The term “Metroidvania” basically describes nothing -- it suggests a comparison to two specific games, both of which have evolved over time. But “Igavania” actually means something. It’s a game in the Castlevania series which follows the design style of Koji Igarashi, designer of Castlevania: Symphony of the Night, through the game’s final 2D entries on the DS and Xbox Live/PSN.
But the term "Igavania" has evolved as well – it now describes any game in a castle that follows Igarashi’s game design tenets. But what exactly are those? And where do they come from? And what inspires Igarashi to move in this direction?
We spoke with the man himself to chip away at a bit of the design and thinking that goes into making an Igavania, like the upcoming Bloodstained, down to the creation of jumps, the difficulty with 3D platforms, and why the game has a female lead.
There's no doubt that I love this genre myself. But in a related topic, I think the answer to this question is what makes us different from “indies.” When I think of indie, I believe an indie game is based on a developer's personal preference.
For Bloodstained, this is a title that started out on Kickstarter to answer the fans' wish for another Igavania game, moreso than what I want to create. I feel that it is my duty to answer the fans' wishes first, and so I’ve been shaping the game's vision in that direction.
We're hoping to create new kinds of games eventually, but right now we want to focus on franchising Bloodstained and have it really stick with the gamers. We’ll be creating at least one more game in this genre.
This time around we wanted to emphasize that nostalgia, and focus on recreating the same gameplay experience players got in the past. In the future, we will continue adding new ideas and features regardless of whether we’re staying with this kind of game or genre.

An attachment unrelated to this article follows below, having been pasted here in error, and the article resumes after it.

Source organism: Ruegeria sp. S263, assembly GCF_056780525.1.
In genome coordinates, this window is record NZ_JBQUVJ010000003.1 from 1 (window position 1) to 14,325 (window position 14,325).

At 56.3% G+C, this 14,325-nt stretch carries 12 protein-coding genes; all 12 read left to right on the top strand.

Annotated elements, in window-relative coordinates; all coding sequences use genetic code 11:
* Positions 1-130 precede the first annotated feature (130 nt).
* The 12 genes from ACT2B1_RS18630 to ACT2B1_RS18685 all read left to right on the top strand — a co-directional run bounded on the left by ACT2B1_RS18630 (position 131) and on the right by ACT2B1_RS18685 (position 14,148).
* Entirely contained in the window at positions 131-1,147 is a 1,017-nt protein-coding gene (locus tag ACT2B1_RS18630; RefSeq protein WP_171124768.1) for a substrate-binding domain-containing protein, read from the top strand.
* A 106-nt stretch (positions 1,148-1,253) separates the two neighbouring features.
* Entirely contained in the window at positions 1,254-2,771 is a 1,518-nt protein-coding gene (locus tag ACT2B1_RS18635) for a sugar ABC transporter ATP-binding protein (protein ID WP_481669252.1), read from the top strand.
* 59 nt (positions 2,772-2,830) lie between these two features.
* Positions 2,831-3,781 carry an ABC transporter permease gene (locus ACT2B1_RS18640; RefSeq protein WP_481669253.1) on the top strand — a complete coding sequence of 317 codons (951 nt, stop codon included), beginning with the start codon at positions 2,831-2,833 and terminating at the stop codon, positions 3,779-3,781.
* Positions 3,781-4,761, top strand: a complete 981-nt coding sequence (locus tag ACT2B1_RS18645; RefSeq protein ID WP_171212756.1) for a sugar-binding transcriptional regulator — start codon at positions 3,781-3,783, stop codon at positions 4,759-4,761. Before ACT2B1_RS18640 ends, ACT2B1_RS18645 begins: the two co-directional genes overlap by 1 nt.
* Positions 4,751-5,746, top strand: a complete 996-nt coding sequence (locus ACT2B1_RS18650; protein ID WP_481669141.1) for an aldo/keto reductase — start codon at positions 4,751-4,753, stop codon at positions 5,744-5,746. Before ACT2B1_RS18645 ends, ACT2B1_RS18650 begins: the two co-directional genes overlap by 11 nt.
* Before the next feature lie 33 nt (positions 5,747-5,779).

"The most challenging part for us was figuring out where the hitboxes were when using 3D models in a 2D side-scrolling environment."
Right, so our game uses 3D assets with 2D side-scrolling gameplay. The biggest differences between [side-scrolling] games and 3D games that are meant to be played on 3D environments are the responses, and placements of objects in 2D gameplay.
These responses and placements of objects are very specific and limited with 2D gameplay, while 3D gameplay puts more emphasis on the timing of each action.
In Bloodstained, differentiating the platforms [that players can jump on] from the environment was very challenging, and there were people who were confused by earlier implementations. We’re trying very hard to improve it by changing around the lighting without hindering the gameplay and visual appearance.
Another factor is the screen’s field of view. When the field of view becomes wider, it becomes difficult to know where players can jump, as well as the corners of the screen warps.
The most challenging part for us was figuring out where the hitboxes were when using 3D models in a 2D side-scrolling environment. It’s completely different from developing a 3D game that could be viewed from all different angles. We make sure the collisions are adjusted to have that 2D action feel.
It’s quite difficult to put it into words, but there were many things we realized after working on titles like Symphony of the Night, and titles that came afterward.
For example, we kept the jump the same but changed the speed of the sword swing to our liking. Overall we try to keep that nostalgic gameplay while improving the parts we can fix in Bloodstained.
"I feel that it is my duty to answer the fans' wishes first, and so I’ve been shaping the game's vision in that direction."